Is that a giant cockroach? Or is it a very tiny woman? Am I supposed to be turned on by this image? It is everything wrong perfect and right with 1980s videocassette box aesthetics.

The Ritual (2017)


I don't know if The Ritual is actually super terrific or if I was high on too much Riunite but man, this shit did it for me! I was into it, my friends, cowering behind a blanket and feeling all kinds of tension. I was creeped out but good, like I haven't been in forever. This is some Blair Witch on steroids business and it worked: it's got woods, woods, and more woods; dark woods; scary stuff in said woods; a village in the woods full of creeps; some of the best creature design I've ever seen. Beyond that I don't want to give anything away, so let's just say that I love all of those things very much and I loved this movie very very much, a real gem. And you can trust my opinion on that: I have a horror blog!

Tragedy Girls (2017)


Another wee little gem, Tragedy Girls is to slasher flicks what Shaun of the Dead is to zombie flicks. Both a self-aware satire of and straight play of its genre, it's full of clever dialogue, charming and charismatic characters, a few outrageous set pieces, lots of humor and even more blood. Brianna Hildebrand and Alexandra Shipp are terrific as Sadie and McKayla, death-obsessed teenage besties hungry for social media hits who must create their own content when the town's psycho doesn't murder enough for their liking. It's a neon- and gore-drenched good time.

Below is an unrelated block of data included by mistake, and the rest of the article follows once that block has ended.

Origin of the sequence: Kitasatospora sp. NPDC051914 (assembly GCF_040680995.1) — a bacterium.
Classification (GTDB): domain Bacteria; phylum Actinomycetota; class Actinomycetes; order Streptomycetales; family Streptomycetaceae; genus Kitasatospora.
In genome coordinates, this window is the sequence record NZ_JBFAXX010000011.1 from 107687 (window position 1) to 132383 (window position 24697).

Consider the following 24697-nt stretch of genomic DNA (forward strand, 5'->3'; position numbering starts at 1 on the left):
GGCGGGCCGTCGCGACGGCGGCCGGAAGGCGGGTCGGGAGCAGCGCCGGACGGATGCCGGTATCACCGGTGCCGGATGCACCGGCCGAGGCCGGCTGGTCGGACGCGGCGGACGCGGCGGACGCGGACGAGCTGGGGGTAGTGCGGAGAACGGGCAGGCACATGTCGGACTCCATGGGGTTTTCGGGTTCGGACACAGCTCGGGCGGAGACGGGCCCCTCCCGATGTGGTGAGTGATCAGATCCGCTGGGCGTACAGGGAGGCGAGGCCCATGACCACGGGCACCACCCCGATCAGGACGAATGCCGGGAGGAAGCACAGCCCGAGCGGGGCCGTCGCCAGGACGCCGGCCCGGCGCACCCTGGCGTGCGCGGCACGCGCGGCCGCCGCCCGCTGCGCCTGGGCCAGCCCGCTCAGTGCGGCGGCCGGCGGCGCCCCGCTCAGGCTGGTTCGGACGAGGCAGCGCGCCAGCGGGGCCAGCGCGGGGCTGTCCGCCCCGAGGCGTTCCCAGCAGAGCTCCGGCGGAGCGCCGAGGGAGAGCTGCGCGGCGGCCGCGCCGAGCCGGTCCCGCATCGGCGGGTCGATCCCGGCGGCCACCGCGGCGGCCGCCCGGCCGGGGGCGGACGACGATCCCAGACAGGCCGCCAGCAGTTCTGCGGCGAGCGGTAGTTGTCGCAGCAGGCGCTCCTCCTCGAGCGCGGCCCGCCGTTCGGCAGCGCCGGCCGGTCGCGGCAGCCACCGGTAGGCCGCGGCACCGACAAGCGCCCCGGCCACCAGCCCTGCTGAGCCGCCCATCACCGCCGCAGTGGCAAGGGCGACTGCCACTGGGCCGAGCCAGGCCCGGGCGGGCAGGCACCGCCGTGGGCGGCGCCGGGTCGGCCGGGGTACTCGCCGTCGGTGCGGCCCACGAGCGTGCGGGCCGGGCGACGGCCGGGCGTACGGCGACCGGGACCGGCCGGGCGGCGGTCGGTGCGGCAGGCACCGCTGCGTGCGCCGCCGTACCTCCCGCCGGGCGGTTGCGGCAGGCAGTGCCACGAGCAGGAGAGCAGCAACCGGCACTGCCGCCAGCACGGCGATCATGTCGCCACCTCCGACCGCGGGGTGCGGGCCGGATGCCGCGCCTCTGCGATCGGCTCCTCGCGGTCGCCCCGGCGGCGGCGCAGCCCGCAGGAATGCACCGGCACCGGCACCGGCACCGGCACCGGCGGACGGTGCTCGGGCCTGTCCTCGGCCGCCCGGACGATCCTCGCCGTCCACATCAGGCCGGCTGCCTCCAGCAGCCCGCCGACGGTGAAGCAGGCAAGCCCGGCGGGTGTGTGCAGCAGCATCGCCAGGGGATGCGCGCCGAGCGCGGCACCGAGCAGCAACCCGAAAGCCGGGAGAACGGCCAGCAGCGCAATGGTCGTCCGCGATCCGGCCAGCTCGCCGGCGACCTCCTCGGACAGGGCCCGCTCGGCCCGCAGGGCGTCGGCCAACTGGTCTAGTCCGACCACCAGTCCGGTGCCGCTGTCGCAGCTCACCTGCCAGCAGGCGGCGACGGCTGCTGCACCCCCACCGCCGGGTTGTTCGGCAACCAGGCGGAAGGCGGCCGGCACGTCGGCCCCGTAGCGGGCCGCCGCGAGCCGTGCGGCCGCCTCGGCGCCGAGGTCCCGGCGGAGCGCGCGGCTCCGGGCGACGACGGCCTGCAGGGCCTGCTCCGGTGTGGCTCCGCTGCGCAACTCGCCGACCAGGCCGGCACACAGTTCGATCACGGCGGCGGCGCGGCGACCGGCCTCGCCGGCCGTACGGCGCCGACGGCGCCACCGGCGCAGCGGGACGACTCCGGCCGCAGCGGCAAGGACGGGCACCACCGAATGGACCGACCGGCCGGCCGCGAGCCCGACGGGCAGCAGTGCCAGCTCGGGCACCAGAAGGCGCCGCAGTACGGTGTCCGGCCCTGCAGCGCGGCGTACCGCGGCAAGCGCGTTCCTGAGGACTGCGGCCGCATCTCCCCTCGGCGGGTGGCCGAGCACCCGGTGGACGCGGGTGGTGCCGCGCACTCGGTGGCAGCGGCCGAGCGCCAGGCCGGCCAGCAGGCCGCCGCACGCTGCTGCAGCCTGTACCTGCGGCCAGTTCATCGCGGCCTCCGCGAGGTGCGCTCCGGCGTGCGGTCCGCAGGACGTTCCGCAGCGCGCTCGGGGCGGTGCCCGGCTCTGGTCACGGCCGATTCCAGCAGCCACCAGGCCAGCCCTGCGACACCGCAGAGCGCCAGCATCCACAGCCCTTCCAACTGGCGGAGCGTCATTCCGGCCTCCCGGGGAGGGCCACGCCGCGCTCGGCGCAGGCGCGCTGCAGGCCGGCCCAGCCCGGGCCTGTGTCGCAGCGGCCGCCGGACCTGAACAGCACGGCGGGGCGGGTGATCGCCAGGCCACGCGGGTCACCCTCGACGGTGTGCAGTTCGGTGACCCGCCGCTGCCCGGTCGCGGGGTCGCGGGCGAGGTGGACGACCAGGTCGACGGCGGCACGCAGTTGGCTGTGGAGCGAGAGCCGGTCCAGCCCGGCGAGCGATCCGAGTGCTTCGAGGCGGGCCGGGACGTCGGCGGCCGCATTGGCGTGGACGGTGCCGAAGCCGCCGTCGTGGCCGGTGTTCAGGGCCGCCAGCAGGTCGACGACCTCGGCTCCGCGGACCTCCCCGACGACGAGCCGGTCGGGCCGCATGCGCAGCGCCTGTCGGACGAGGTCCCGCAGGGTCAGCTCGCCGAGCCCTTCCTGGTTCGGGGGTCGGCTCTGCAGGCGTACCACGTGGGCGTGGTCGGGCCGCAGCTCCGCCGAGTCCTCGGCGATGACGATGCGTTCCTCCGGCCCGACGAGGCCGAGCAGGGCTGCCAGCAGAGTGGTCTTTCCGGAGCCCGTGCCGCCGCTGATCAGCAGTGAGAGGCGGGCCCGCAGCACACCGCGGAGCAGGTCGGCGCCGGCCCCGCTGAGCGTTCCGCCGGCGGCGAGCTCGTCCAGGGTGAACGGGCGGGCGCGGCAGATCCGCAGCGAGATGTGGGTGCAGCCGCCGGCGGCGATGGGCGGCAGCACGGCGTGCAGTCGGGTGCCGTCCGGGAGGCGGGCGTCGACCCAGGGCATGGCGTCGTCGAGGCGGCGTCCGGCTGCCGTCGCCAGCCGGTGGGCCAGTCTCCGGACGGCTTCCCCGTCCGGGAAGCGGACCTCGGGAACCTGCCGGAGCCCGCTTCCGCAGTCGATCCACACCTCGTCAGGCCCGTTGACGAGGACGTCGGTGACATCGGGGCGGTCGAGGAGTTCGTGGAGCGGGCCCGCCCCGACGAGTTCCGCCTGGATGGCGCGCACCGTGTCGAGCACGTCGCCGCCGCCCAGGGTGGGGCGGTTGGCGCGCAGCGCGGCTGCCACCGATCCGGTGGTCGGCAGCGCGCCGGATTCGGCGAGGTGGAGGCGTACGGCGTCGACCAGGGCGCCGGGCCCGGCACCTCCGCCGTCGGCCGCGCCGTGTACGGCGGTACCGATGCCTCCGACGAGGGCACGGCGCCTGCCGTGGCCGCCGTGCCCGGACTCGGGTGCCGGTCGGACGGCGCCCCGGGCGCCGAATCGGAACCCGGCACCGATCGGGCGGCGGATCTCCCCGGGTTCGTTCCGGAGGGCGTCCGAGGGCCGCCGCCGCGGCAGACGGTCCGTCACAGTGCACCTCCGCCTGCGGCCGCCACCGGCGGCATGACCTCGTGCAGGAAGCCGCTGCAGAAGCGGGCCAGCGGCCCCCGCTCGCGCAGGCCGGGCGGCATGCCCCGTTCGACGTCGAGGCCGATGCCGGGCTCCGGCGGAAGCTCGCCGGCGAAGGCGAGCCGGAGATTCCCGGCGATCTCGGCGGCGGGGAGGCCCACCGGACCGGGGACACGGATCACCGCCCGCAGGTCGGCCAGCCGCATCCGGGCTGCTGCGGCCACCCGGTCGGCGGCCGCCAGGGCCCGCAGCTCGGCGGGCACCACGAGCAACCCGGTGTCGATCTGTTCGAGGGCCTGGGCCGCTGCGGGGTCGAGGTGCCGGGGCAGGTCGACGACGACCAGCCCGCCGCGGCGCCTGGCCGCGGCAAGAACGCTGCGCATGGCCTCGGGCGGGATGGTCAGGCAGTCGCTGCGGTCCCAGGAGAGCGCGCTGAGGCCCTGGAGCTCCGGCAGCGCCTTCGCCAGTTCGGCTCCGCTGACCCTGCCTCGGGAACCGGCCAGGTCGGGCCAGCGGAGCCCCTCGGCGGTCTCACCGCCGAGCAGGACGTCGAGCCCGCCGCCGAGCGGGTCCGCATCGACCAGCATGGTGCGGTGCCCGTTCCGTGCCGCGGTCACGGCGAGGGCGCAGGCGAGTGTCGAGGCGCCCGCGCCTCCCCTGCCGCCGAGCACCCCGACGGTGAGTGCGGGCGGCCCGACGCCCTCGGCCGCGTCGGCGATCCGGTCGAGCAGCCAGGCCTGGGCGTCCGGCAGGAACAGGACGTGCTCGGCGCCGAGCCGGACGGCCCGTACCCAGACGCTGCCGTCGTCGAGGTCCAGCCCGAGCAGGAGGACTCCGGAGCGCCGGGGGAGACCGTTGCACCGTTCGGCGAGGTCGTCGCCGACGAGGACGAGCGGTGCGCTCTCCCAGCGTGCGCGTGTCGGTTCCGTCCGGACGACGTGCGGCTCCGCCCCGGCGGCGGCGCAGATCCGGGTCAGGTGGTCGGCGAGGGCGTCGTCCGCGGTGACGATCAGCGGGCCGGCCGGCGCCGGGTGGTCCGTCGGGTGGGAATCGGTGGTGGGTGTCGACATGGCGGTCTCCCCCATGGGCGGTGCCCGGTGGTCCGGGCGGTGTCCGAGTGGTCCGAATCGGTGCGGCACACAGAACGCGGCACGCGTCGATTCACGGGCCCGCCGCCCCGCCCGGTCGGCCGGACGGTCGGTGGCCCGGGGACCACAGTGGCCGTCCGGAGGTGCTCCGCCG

So there you go, a roundup of MY OPINIONS about some of the horror movies I've seen sort of lately. See you in another eight years!

Nov 1, 2017

A Wee SHOCKtober Wrap Up!


Well, here we are in lame November. Stores are putting away the fake eyeballs and putting up the fake trees. While it's safe to say that most–if not all–of us will continue to indulge in all things horror no matter what the stupid calendar says, it's a sad fact that another SHOCKtober has come to an end. There's only one thing left to do, and that's some good old-fashioned number crunchin' and comparin'.